Affordability Crunch Likely Unchanged Through End of the Year

Apart from the fall of 2023, affordability in May reached its lowest level in over three decades. On a year-over-year basis, affordability declined by nearly 9 percent. Two factors drove the sharp annualized drop in affordability – a 5.9 percent annual increase in nominal house prices, according to our First American Data & Analytics House Price Index, and a 0.6 percentage point increase in the 30-year, fixed mortgage rate compared with one year ago. For home buyers, holding prices constant, the only way to mitigate the loss of affordability caused by higher mortgage rates is with an equivalent, if not greater, increase in household income. Even though household income increased 4.1 percent since May 2023 and boosted consumer house-buying power, it was not enough to offset the affordability loss from higher mortgage rates and rising nominal prices. 

At the beginning of the year, we predicted affordability may end 2024 modestly higher than at the end of 2023. This forecast was based on the industry consensus at the time that mortgage rates would fall to 6.25 percent and house prices would slow to 3.7 percent by the end of 2024. Unfortunately, inflation has proven stubborn and led to the Federal Reserve’s “higher-for-longer” stance on interest rates, contributing to an elevated outlook for mortgage rates, while house prices have once again demonstrated their “downside stickiness.” 

 

“While affordability is likely to remain constrained for the remainder of 2024, mortgage rates are widely expected to come down in 2025, which would be welcome news for potential home buyers.” 

Mid-Year Outlook for Affordability: Little Change Expected


The Real House Price Index (RHPI) measures affordability by adjusting the First American Data & Analytics House Price Index for purchasing power by considering how income levels and mortgage rates influence the amount home buyers can borrow. Examining how each of these factors may change provides insight into the outlook for affordability for the remainder of 2024.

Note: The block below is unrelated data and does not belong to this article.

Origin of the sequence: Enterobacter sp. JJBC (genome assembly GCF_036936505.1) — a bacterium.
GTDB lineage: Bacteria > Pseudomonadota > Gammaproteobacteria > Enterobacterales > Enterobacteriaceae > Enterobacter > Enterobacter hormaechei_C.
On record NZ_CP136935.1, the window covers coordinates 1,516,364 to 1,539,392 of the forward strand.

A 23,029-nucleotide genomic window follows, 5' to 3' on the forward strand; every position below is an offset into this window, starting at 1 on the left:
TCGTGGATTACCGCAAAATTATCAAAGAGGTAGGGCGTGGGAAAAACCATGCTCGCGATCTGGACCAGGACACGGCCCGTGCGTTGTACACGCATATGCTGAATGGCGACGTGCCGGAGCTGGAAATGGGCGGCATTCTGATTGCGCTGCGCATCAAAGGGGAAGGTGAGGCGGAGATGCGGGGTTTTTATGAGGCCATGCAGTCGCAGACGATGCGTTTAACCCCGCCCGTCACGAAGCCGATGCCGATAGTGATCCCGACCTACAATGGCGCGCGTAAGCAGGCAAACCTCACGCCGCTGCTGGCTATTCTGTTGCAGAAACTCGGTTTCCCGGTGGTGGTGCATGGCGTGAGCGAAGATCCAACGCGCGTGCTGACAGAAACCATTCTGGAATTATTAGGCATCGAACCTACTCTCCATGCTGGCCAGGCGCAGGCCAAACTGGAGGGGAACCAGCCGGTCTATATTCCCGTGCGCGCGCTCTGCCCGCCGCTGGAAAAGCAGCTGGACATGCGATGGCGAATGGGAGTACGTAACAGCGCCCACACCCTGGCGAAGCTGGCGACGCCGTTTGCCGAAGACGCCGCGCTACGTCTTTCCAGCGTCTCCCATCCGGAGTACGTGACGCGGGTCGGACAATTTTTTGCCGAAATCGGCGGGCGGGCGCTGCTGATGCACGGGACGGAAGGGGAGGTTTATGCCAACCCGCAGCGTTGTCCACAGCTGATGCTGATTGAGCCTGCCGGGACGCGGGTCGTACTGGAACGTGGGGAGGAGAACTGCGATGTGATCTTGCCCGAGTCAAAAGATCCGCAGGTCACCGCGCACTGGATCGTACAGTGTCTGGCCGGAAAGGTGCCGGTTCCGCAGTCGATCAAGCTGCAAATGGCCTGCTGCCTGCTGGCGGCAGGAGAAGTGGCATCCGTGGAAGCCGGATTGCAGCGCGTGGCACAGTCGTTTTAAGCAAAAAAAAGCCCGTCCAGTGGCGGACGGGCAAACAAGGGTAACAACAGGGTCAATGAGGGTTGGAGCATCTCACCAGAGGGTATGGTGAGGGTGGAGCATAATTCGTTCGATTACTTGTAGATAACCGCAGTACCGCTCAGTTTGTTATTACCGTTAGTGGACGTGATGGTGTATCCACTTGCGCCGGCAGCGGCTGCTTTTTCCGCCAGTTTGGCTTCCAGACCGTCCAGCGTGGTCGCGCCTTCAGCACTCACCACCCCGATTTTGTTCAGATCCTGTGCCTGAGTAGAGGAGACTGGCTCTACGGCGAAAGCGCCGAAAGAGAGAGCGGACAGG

Income Growth Expected to Moderate


The labor market continued to impress in May, as rising wages resulted in higher household income. Annual hourly wage growth increased by 4.1 percent compared with a year earlier, job growth remained steady, and the unemployment rate stayed low. The increase in wage growth contributed to a 4.1 percent year-over-year increase in median household income. The labor market continues to face a labor shortage, putting upward pressure on wages, and therefore household income, but that shortage has narrowed significantly from the peak of 2022. The labor shortage is likely to narrow further and perhaps disappear by the end of 2024, which should slow the pace of wage growth and household income toward historical norms.

 

Mortgage Rates Projected to Retreat from 2023 Peak, but Remain Elevated


Mortgage rates reached a recent peak of 7.6 percent in October 2023, but have since drifted lower to 7 percent in May. Average industry forecasts project that mortgage rates will end 2024 at approximately 6.7 percent, as inflation is expected to recede, and the Fed is expected to cut interest rates at least once.

Nominal House Prices Likely to Rise


The housing market continues to suffer from an imbalance between housing supply and demand, which puts upward pressure on prices. However, a recent increase in inventory, coupled with a pullback in demand due to affordability constraints, has softened annual house price growth. The deceleration is likely to persist for the remainder of the year. As a result, the average of different industry forecasts suggests annual house price growth to slow to 4.6 percent by the end of 2024.

Decomposing the Drivers of Affordability, Graph

 

Affordability Relief Unlikely Until 2025


Assuming that mortgage rates fall to 6.7 percent by the end of 2024, household income grows at the pre-pandemic, 10-year historical average of 3.3 percent, and nominal house prices increase by 4.6 percent annually, then affordability as measured by the RHPI will end the year essentially flat compared to the end of 2023. At this level, affordability will remain 45 percent worse than in February 2022, just before the Fed started increasing rates. While affordability is likely to remain constrained for the remainder of 2024, mortgage rates are expected to come down in 2025, which would be welcome news for potential home buyers.